By Alastair MacMillan

One of the features I enjoy reading on is the Stories of the Tunes series. One article that took my eye recently was the one about the reel, The Black Mill – or Muillean Dubh in Gaelic – a two-part reel that remains popular with pipers.

The author of the article, James E. Scott stated that many districts have claimed that the site of this mill was within their bounds but that none of them appear to have a better claim than Rothiemurchus.

I am not so sure about that. There are many “black mills” around the country and the mill referred to in the tune is actually in eastern Perthshire.

Kirkmichael is a tiny village located 12 miles east of Pitlochry on the A924 to Bridge of Cally. The first section of this road is known locally The High Drive, immortalised in the marvellous Gordon Duncan tune. It’s a beautiful area. I moved to Kirkmichael 12 years ago and on the outskirts of the village, at Tullochcurran, there is a former mill. This building lay derelict for many years before being renovated as their dwelling by a lovely couple, Mark and Sally McCallum.

The millwheel that was once turned by a lade that was fed yards away by the River Ardle is long gone. In the loft of the building, however, the old machinery is still intact.

The old watermill at Kirkmichael as it stands today.

The story behind the reel called The Black Mill is an old one and we have to thank the miller who lived here in 1571 for setting one traumatic experience that winter to music. We must also thank Charles Fergusson who told the story to the Gaelic Society of Inverness in 1895. The miller – his name remains unknown – also composed words for his tune which retell the story of the months of enforced idleness and hunger that resulted from the damage to the mill.

The gist of the story is that an enormous storm engulfed the wider district in 1571 causing widespread destruction and many deaths. Being a time of much superstition among the people, the blame was levelled on the “Great Hornie” – the devil – with a lesser role played by water kelpies, those shape-changing aquatic spirits of Scottish folklore.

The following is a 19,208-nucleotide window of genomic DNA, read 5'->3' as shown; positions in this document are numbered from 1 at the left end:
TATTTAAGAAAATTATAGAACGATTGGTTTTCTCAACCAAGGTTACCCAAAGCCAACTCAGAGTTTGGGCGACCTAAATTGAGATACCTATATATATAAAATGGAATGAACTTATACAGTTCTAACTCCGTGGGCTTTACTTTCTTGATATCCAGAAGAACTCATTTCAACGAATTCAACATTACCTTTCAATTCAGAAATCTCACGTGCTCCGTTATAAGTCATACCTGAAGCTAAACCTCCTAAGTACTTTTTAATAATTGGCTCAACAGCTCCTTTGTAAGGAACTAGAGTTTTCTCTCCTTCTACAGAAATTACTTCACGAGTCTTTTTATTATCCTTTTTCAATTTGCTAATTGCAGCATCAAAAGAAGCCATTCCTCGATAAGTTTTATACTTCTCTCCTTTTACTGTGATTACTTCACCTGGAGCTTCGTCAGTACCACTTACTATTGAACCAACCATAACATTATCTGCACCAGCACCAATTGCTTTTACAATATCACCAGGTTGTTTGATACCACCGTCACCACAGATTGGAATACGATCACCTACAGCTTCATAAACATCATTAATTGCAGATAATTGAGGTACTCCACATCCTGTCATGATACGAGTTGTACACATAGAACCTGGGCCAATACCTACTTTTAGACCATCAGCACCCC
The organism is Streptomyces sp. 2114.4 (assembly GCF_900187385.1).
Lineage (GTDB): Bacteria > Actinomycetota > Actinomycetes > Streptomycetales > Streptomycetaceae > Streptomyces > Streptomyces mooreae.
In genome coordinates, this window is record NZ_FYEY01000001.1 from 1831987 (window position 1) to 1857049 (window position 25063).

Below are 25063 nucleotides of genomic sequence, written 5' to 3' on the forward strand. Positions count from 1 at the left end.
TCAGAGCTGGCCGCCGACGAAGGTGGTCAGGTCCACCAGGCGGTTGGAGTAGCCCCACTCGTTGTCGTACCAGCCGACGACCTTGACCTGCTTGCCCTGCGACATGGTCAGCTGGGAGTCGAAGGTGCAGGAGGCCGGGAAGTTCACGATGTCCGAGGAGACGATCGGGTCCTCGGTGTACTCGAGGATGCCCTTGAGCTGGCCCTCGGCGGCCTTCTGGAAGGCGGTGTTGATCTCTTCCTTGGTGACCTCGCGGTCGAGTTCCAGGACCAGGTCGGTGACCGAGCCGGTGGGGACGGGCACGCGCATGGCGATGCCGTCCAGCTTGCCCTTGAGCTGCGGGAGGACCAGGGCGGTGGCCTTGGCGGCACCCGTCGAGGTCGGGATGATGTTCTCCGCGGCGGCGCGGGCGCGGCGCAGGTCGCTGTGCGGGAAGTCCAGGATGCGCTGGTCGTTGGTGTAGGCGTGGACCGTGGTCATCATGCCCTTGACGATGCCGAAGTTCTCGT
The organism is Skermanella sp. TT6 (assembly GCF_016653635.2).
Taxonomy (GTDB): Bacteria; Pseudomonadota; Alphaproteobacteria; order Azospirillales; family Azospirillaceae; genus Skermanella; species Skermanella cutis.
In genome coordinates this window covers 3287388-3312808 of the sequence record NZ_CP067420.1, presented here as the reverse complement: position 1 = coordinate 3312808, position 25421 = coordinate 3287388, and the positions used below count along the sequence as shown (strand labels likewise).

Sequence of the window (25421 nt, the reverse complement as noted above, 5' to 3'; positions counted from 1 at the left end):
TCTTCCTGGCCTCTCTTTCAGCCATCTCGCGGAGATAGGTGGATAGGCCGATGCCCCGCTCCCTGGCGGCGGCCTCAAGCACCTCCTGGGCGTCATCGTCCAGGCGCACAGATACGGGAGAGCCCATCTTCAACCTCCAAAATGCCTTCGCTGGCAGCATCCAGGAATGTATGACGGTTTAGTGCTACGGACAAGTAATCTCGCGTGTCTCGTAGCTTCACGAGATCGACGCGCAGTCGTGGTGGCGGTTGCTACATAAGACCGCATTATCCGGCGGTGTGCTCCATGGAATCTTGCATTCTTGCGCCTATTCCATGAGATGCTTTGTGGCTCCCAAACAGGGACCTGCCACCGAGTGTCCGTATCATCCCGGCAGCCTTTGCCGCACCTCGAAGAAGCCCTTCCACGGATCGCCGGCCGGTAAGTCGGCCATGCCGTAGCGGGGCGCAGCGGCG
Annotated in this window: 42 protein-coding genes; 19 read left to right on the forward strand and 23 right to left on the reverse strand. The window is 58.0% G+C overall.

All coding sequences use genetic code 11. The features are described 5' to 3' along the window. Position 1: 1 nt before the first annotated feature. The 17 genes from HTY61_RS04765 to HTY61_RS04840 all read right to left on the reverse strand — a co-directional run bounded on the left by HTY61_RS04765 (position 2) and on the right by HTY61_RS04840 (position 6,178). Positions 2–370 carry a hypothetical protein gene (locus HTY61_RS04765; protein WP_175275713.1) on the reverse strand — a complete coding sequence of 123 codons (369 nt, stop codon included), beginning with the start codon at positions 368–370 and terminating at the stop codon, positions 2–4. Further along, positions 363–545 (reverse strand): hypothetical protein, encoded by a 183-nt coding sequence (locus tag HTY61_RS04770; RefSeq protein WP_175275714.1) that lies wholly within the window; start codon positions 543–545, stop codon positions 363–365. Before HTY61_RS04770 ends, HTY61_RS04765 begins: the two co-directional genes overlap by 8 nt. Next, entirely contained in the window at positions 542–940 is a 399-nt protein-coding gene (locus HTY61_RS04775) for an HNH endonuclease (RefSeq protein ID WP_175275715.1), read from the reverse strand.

As a result of the damage to the mill, the people of the district were starving for meal. The mill was repaired the following summer and on the first starting of it and its machinery the miller, who was also a bard, joyously composed the words and music.

Angus MacKay’s setting of the tune as it appear with the incorrect title

Angus MacKay published the tune in his Piper’s Assistant book, but he, and others, mistakenly supposed that the title refers to black snuff mill which most Highlanders carried in their pocket. The English name that is often found in collections, The Black Snuff Mill, is quite an absurd mistake as the words clearly prove:

Top: Kirkmichael from the air and, above, map showing Glen Brerachan and Strathardle. Click to enlarge.

Tha ‘m Muilionn-dubh air bhogadan,
‘S e ‘togairt dol a dhannsa.

Bha cur ‘s cathadh ‘s gaoth,
Anns a’ Muilionn-dubh.

Shaoil learn gun robh min-eorna,
‘S a’ Muilionn-dubh, ‘a gun dean an.

Tha iorna rud nach saoill sibh,
‘S a’ Muilionn-dubh.

Tha ‘n Diabhuill-dubh air adhaircean,
‘S a’ Muilionn-dubh.

‘Ta ‘n crodh a breth nan laogh,
Anns a’ Muilionn-dubh, ‘s a’ Muilionn-dubh.

Tha gobhair, ‘s crodh-laogh,
‘S a’ Muilionn-dubh o Shamradh.

Tha nead na circe-fraoiche,
‘S a’ Muilionn-dubh.

Tha ‘m Muilionn-dubh air bhogadan,
Tha ‘m Muilionn-dubh air bhogadan,
Tha ‘m Muilionn-dubh air bhogadan,
‘S e ‘togairt dol a dhannsa.

I do not know the English translation.

From that day to the present, the mill at Tullochcurran, occasionally renewed, continued to grind good meal; and from that day to very near the present, it was always reckoned an uncanny place to go near after dark, being haunted by everything evil, more especially by the largest and most dangerous water kelpie on the Ardle, which haunted its mill-lade and croy when the Ardle was in flood.

The tune as it appear in William Ross’ book.